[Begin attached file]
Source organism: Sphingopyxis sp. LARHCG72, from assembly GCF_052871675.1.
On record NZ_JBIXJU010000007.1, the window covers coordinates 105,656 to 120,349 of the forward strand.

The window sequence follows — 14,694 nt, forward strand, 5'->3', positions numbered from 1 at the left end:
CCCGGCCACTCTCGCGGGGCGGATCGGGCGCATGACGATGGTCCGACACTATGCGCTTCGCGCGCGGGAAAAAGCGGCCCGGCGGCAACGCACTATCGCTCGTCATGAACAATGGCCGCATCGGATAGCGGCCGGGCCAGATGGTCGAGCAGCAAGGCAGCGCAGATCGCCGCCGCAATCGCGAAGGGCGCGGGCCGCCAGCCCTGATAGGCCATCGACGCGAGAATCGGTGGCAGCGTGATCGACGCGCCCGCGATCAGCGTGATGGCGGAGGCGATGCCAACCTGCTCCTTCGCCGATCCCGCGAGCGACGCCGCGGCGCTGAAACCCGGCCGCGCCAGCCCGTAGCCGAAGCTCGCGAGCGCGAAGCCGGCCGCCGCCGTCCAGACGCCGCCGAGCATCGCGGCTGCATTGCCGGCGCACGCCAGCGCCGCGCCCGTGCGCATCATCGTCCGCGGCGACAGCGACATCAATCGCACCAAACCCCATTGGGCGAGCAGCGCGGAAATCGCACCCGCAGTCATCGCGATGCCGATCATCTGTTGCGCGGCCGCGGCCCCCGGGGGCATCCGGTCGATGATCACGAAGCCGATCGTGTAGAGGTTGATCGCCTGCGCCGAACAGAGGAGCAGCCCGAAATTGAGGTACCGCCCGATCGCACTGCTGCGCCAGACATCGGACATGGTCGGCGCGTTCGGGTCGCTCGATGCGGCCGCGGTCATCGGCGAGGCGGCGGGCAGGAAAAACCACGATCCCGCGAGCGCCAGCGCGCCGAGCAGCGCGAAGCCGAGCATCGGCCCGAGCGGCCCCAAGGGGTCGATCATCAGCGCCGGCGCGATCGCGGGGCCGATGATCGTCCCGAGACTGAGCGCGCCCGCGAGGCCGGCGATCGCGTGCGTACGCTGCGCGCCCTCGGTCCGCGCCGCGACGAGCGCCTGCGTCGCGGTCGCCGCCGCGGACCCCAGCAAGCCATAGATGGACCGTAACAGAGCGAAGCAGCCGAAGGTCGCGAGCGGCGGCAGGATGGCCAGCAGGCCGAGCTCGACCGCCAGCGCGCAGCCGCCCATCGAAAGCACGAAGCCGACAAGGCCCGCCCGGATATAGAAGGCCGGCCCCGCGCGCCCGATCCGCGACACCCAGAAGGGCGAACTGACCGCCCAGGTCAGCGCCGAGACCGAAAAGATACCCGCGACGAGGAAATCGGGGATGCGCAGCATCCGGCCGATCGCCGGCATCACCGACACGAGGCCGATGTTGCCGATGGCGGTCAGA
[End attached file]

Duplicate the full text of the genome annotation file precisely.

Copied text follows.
Source organism: Sphingopyxis sp. LARHCG72, from assembly GCF_052871675.1.
On record NZ_JBIXJU010000007.1, the window covers coordinates 105,656 to 120,349 of the forward strand.

The window sequence follows — 14,694 nt, forward strand, 5'->3', positions numbered from 1 at the left end:
CCCGGCCACTCTCGCGGGGCGGATCGGGCGCATGACGATGGTCCGACACTATGCGCTTCGCGCGCGGGAAAAAGCGGCCCGGCGGCAACGCACTATCGCTCGTCATGAACAATGGCCGCATCGGATAGCGGCCGGGCCAGATGGTCGAGCAGCAAGGCAGCGCAGATCGCCGCCGCAATCGCGAAGGGCGCGGGCCGCCAGCCCTGATAGGCCATCGACGCGAGAATCGGTGGCAGCGTGATCGACGCGCCCGCGATCAGCGTGATGGCGGAGGCGATGCCAACCTGCTCCTTCGCCGATCCCGCGAGCGACGCCGCGGCGCTGAAACCCGGCCGCGCCAGCCCGTAGCCGAAGCTCGCGAGCGCGAAGCCGGCCGCCGCCGTCCAGACGCCGCCGAGCATCGCGGCTGCATTGCCGGCGCACGCCAGCGCCGCGCCCGTGCGCATCATCGTCCGCGGCGACAGCGACATCAATCGCACCAAACCCCATTGGGCGAGCAGCGCGGAAATCGCACCCGCAGTCATCGCGATGCCGATCATCTGTTGCGCGGCCGCGGCCCCCGGGGGCATCCGGTCGATGATCACGAAGCCGATCGTGTAGAGGTTGATCGCCTGCGCCGAACAGAGGAGCAGCCCGAAATTGAGGTACCGCCCGATCGCACTGCTGCGCCAGACATCGGACATGGTCGGCGCGTTCGGGTCGCTCGATGCGGCCGCGGTCATCGGCGAGGCGGCGGGCAGGAAAAACCACGATCCCGCGAGCGCCAGCGCGCCGAGCAGCGCGAAGCCGAGCATCGGCCCGAGCGGCCCCAAGGGGTCGATCATCAGCGCCGGCGCGATCGCGGGGCCGATGATCGTCCCGAGACTGAGCGCGCCCGCGAGGCCGGCGATCGCGTGCGTACGCTGCGCGCCCTCGGTCCGCGCCGCGACGAGCGCCTGCGTCGCGGTCGCCGCCGCGGACCCCAGCAAGCCATAGATGGACCGTAACAGAGCGAAGCAGCCGAAGGTCGCGAGCGGCGGCAGGATGGCCAGCAGGCCGAGCTCGACCGCCAGCGCGCAGCCGCCCATCGAAAGCACGAAGCCGACAAGGCCCGCCCGGATATAGAAGGCCGGCCCCGCGCGCCCGATCCGCGACACCCAGAAGGGCGAACTGACCGCCCAGGTCAGCGCCGAGACCGAAAAGATACCCGCGACGAGGAAATCGGGGATGCGCAGCATCCGGCCGATCGCCGGCATCACCGACACGAGGCCGATGTTGCCGATGGCGGTCAGA